Encryption is the balance of encoding data so that malicious investigators cannot read and understand it, yet desirable recipients can. Long gone are the days of Ceasar ciphers and jump codes on paper, however - now most encrypting is done electronically via an encryption algorithm. The result of information run through such an algorithm is known as ciphertext.
The most common method of encryption is done using an encryption key which is needed to decode the ciphertext. This schema can be further divided into public-key encryption and symmetric-key encryption. The former releases the key publicly, allowing anyone to use it to encrypt data, but requires a second, private key to decrypt the data, while the latter uses the same key which must therefore be agreed upon in advance by both parties and kept secret. It is also for this reason sometimes known as private-key encryption.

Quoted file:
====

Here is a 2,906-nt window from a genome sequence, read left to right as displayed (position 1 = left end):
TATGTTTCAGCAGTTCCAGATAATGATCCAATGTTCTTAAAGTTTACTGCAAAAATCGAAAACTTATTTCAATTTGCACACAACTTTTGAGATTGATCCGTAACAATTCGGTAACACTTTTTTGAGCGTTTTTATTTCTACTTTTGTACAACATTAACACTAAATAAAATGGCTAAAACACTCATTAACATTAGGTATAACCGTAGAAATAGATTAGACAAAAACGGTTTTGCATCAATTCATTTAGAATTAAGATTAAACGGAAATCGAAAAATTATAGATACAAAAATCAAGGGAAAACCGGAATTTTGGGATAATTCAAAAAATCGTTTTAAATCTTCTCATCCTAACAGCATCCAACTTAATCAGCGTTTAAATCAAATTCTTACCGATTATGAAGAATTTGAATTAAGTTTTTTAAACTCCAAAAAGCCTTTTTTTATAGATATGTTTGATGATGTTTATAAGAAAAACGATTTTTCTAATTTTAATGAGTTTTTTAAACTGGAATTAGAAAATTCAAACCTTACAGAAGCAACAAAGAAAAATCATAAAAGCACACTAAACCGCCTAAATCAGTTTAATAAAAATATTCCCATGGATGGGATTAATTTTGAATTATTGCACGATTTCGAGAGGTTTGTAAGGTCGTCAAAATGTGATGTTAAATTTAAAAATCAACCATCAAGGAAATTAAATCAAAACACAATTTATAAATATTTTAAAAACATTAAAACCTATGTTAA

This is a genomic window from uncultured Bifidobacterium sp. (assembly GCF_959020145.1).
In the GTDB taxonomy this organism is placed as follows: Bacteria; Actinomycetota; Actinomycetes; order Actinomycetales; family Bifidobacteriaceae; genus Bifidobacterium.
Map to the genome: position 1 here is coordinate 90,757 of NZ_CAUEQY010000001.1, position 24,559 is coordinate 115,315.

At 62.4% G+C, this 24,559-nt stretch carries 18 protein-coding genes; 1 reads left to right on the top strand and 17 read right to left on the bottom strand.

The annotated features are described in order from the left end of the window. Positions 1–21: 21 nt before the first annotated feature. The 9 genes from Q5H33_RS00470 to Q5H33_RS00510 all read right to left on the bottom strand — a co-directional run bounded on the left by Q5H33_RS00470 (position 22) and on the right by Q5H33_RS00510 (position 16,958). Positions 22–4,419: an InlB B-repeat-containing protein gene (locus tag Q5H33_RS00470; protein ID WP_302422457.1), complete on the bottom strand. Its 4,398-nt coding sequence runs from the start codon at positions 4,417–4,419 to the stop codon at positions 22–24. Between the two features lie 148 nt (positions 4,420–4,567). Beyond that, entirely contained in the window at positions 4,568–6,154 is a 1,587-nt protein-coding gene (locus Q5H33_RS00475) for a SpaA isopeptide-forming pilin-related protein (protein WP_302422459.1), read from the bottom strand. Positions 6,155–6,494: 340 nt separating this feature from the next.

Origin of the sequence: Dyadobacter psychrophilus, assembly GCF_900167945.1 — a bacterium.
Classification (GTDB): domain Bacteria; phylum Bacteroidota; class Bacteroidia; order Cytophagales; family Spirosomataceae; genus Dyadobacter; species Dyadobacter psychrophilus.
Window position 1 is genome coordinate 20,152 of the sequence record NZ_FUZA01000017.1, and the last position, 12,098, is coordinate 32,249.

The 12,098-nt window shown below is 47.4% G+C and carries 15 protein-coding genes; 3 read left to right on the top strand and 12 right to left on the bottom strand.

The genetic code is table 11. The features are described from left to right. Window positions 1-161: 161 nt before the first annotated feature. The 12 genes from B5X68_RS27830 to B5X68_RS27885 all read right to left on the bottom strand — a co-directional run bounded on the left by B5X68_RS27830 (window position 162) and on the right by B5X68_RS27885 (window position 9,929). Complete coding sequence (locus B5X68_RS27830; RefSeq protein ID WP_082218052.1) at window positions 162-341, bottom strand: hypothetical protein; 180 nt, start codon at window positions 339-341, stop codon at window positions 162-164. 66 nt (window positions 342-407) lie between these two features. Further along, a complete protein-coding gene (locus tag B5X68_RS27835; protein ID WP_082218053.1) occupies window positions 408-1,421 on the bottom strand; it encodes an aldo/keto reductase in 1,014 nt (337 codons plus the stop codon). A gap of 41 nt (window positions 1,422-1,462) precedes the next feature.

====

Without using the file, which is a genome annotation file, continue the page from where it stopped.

Encryption has become more important and everyday as computer use increases. Now everything from multinational companies' banking information to your mother's private Facebook messages is kept private via a variety of methods of encryption. Data is increasingly likely to be intercepted in transit through networks, where security is often weakest because of the increased number of machines linked in and therefore the increased number of entry points into the system. Therefore sophisticated encrypting is used to preserve the confidentiality of data in transit. The data's integrity and authenticity however, requires more than just encryption.